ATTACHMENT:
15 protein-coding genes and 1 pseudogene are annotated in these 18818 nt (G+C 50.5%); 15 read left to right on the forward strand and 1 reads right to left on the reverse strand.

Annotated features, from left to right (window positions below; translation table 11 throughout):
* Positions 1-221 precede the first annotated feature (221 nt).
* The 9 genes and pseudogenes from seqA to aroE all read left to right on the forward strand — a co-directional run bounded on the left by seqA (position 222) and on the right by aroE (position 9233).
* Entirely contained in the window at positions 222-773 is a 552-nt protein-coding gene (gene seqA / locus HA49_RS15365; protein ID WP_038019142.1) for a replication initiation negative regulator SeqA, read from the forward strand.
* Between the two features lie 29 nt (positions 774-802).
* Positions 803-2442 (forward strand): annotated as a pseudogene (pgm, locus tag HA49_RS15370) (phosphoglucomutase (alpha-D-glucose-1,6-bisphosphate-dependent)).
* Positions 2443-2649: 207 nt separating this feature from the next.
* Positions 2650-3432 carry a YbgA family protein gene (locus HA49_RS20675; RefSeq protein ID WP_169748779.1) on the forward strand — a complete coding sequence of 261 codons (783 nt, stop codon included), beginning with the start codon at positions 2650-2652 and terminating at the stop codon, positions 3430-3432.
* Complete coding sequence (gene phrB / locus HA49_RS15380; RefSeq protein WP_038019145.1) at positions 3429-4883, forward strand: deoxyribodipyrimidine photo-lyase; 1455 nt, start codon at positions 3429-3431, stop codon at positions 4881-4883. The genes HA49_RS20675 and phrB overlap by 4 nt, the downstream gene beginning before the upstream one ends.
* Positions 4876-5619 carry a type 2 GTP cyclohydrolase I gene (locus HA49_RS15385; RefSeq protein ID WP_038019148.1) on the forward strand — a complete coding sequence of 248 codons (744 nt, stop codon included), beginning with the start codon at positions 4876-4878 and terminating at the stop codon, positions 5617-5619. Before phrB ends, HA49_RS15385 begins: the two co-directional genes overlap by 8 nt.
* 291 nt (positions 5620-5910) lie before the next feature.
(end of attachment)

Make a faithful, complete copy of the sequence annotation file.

15 protein-coding genes and 1 pseudogene are annotated in these 18818 nt (G+C 50.5%); 15 read left to right on the forward strand and 1 reads right to left on the reverse strand.

Annotated features, from left to right (window positions below; translation table 11 throughout):
* Positions 1-221 precede the first annotated feature (221 nt).
* The 9 genes and pseudogenes from seqA to aroE all read left to right on the forward strand — a co-directional run bounded on the left by seqA (position 222) and on the right by aroE (position 9233).
* Entirely contained in the window at positions 222-773 is a 552-nt protein-coding gene (gene seqA / locus HA49_RS15365; protein ID WP_038019142.1) for a replication initiation negative regulator SeqA, read from the forward strand.
* Between the two features lie 29 nt (positions 774-802).
* Positions 803-2442 (forward strand): annotated as a pseudogene (pgm, locus tag HA49_RS15370) (phosphoglucomutase (alpha-D-glucose-1,6-bisphosphate-dependent)).
* Positions 2443-2649: 207 nt separating this feature from the next.
* Positions 2650-3432 carry a YbgA family protein gene (locus HA49_RS20675; RefSeq protein ID WP_169748779.1) on the forward strand — a complete coding sequence of 261 codons (783 nt, stop codon included), beginning with the start codon at positions 2650-2652 and terminating at the stop codon, positions 3430-3432.
* Complete coding sequence (gene phrB / locus HA49_RS15380; RefSeq protein WP_038019145.1) at positions 3429-4883, forward strand: deoxyribodipyrimidine photo-lyase; 1455 nt, start codon at positions 3429-3431, stop codon at positions 4881-4883. The genes HA49_RS20675 and phrB overlap by 4 nt, the downstream gene beginning before the upstream one ends.
* Positions 4876-5619 carry a type 2 GTP cyclohydrolase I gene (locus HA49_RS15385; RefSeq protein ID WP_038019148.1) on the forward strand — a complete coding sequence of 248 codons (744 nt, stop codon included), beginning with the start codon at positions 4876-4878 and terminating at the stop codon, positions 5617-5619. Before phrB ends, HA49_RS15385 begins: the two co-directional genes overlap by 8 nt.
* 291 nt (positions 5620-5910) lie before the next feature.